[openstack-dev] Scheduler proposal

Clint Byrum clint at fewbar.com
Sun Oct 11 06:47:29 UTC 2015

Excerpts from Ian Wells's message of 2015-10-09 19:14:17 -0700:
> On 9 October 2015 at 18:29, Clint Byrum <clint at fewbar.com> wrote:
> > Instead of having the scheduler do all of the compute node inspection
> > and querying though, you have the nodes push their stats into something
> > like Zookeeper or consul, and then have schedulers watch those stats
> > for changes to keep their in-memory version of the data up to date. So
> > when you bring a new one online, you don't have to query all the nodes,
> > you just scrape the data store, which all of these stores (etcd, consul,
> > ZK) are built to support atomically querying and watching at the same
> > time, so you can have a reasonable expectation of correctness.
> >
> We have to be careful about our definition of 'correctness' here.  In
> practice, the data is never going to be perfect because compute hosts
> update periodically and the information is therefore always dated.  With
> ZK, it's going to be strictly consistent with regard to the updates from
> the compute hosts, but again that doesn't really matter too much because
> the scheduler is going to have to make a best effort job with a mixed bag
> of information anyway.

I was actually thinking nodes would update ZK _when they are changed
themselves_. As in, the scheduler would reduce the available resources
upon allocating them, and the nodes would only update them after
reclaiming those resources or when they start fresh.

> In fact, putting ZK in the middle basically means that your compute hosts
> now synchronously update a majority of nodes in a minimum 3 node quorum -
> not the fastest form of update - and then the quorum will see to notifying
> the schedulers.  In practice this is just a store-and-fanout again. Once
> more it's not clear to me whether the store serves much use, and as for the
> fanout, I wonder if we'll need >>3 schedulers running so that this is
> reducing communication overhead.

This is indeed store and fanout. Except unlike mysql+rabbitMQ, we're
using a service optimized for store and fanout. :)

All of the DLM-ish primitive things we've talked about can handle a
ton of churn in what turns out to be very small amounts of data. The
difference here is that instead of a scheduler querying for the data,
it has already received it because it was watching for changes. And
if some of it hasn't changed, there's no query, and there's no fanout,
and the local cache is just used.

So yes, if we did things the same as now, this would be terrible. But we
wouldn't. We'd let ZK or Consul do this for us, because they are better
than anything we can build to do this.

> Even if you figured out how to make the in-memory scheduler crazy fast,
> > There's still value in concurrency for other reasons. No matter how
> > fast you make the scheduler, you'll be slave to the response time of
> > a single scheduling request. If you take 1ms to schedule each node
> > (including just reading the request and pushing out your scheduling
> > result!) you will never achieve greater than 1000/s. 1ms is way lower
> > than it's going to take just to shove a tiny message into RabbitMQ or
> > even 0mq. So I'm pretty sure this is o-k for small clouds, but would be
> > a disaster for a large, busy cloud.
> >
> Per before, my suggestion was that every scheduler tries to maintain a copy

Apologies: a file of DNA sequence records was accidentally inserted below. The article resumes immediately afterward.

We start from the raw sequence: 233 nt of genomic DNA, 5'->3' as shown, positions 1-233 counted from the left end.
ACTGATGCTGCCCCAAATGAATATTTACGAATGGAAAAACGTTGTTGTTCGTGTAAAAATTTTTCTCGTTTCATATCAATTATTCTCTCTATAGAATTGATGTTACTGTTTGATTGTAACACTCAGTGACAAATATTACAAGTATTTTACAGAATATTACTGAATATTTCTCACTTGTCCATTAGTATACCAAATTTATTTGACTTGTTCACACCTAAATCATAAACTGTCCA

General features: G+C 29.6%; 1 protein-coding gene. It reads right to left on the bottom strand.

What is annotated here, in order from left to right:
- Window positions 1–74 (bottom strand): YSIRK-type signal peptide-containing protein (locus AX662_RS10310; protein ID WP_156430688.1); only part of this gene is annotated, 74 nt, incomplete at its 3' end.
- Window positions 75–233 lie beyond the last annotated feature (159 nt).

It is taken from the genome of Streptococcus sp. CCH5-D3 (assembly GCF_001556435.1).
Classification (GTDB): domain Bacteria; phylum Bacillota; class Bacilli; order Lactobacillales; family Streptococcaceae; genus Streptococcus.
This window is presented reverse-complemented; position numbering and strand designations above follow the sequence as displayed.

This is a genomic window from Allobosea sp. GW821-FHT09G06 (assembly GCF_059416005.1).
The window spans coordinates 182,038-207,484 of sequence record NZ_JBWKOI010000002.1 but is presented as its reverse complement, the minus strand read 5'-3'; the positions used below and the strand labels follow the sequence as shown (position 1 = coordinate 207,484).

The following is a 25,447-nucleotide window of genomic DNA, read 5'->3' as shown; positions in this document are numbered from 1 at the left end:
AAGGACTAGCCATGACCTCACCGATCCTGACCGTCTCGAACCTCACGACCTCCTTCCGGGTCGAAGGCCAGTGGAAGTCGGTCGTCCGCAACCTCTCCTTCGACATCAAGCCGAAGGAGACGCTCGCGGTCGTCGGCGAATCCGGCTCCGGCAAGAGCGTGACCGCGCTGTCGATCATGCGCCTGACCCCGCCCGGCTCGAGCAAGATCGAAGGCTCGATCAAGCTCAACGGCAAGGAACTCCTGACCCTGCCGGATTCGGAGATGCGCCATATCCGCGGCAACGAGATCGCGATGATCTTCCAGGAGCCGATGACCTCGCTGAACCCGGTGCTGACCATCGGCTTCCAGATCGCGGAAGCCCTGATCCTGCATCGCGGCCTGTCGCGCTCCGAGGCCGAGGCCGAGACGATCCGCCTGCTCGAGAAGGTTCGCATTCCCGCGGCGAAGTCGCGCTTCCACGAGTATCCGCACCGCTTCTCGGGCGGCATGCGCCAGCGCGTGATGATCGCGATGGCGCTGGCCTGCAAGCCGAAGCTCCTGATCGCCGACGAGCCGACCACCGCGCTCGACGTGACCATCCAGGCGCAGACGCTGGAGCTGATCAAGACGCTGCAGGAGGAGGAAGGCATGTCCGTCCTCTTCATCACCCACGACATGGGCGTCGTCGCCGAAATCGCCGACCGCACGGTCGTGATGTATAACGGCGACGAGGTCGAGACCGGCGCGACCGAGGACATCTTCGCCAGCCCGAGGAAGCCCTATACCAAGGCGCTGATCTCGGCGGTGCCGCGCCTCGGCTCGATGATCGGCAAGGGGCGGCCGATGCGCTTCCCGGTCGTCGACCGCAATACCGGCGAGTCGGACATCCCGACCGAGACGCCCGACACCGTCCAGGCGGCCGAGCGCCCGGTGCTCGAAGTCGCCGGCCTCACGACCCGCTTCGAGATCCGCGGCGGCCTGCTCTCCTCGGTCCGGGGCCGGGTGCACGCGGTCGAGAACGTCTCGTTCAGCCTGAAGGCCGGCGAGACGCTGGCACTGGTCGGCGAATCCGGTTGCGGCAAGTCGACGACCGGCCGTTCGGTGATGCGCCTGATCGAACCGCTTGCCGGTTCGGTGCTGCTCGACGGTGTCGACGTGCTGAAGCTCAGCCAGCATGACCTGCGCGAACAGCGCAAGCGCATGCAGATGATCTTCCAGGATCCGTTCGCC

> of the cloud's state in memory (in much the same way, per the previous
> example, as every router on the internet tries to make a route table out of
> what it learns from BGP).  They don't have to be perfect.  They don't have
> to be in sync.  As long as there's some variability in the decision making,
> they don't have to update when another scheduler schedules something (and
> you can make the compute node send an immediate update when a new VM is
> run, anyway).  They all stand a good chance of scheduling VMs well
> simultaneously.

I'm quite in favor of eventual consistency and retries. Even if we had
a system of perfect updating of all state records everywhere, it would
break sometimes and I'd still want to not trust any record of state as
being correct for the entire distributed system. However, there is an
efficiency win gained by staying _close_ to correct. It is actually a
function of the expected entropy. The more concurrent schedulers, the
more entropy there will be to deal with.

> If, however, you can have 20 schedulers that all take 10ms on average,
> > and have the occasional lock contention for a resource counter resulting
> > in 100ms, now you're at 2000/s minus the lock contention rate. This
> > strategy would scale better with the number of compute nodes, since
> > more nodes means more distinct locks, so you can scale out the number
> > of running servers separate from the number of scheduling requests.
> >
> If you have 20 schedulers that take 1ms on average, and there's absolutely
> no lock contention, then you're at 20,000/s.  (Unfair, granted, since what
> I'm suggesting is more likely to make rejected scheduling decisions, but
> they could be rare.)
> But to be fair, we're throwing made up numbers around at this point.  Maybe
> it's time to work out how to test this for scale in a harness - which is
> the bit of work we all really need to do this properly, or there's no proof
> we've actually helped - and leave people to code their ideas up?

I'm working on adding meters for rates and amounts of messages and
queries that the system does right now for performance purposes. Rally
though, is the place where I'd go to ask "how fast can we schedule things
right now?".

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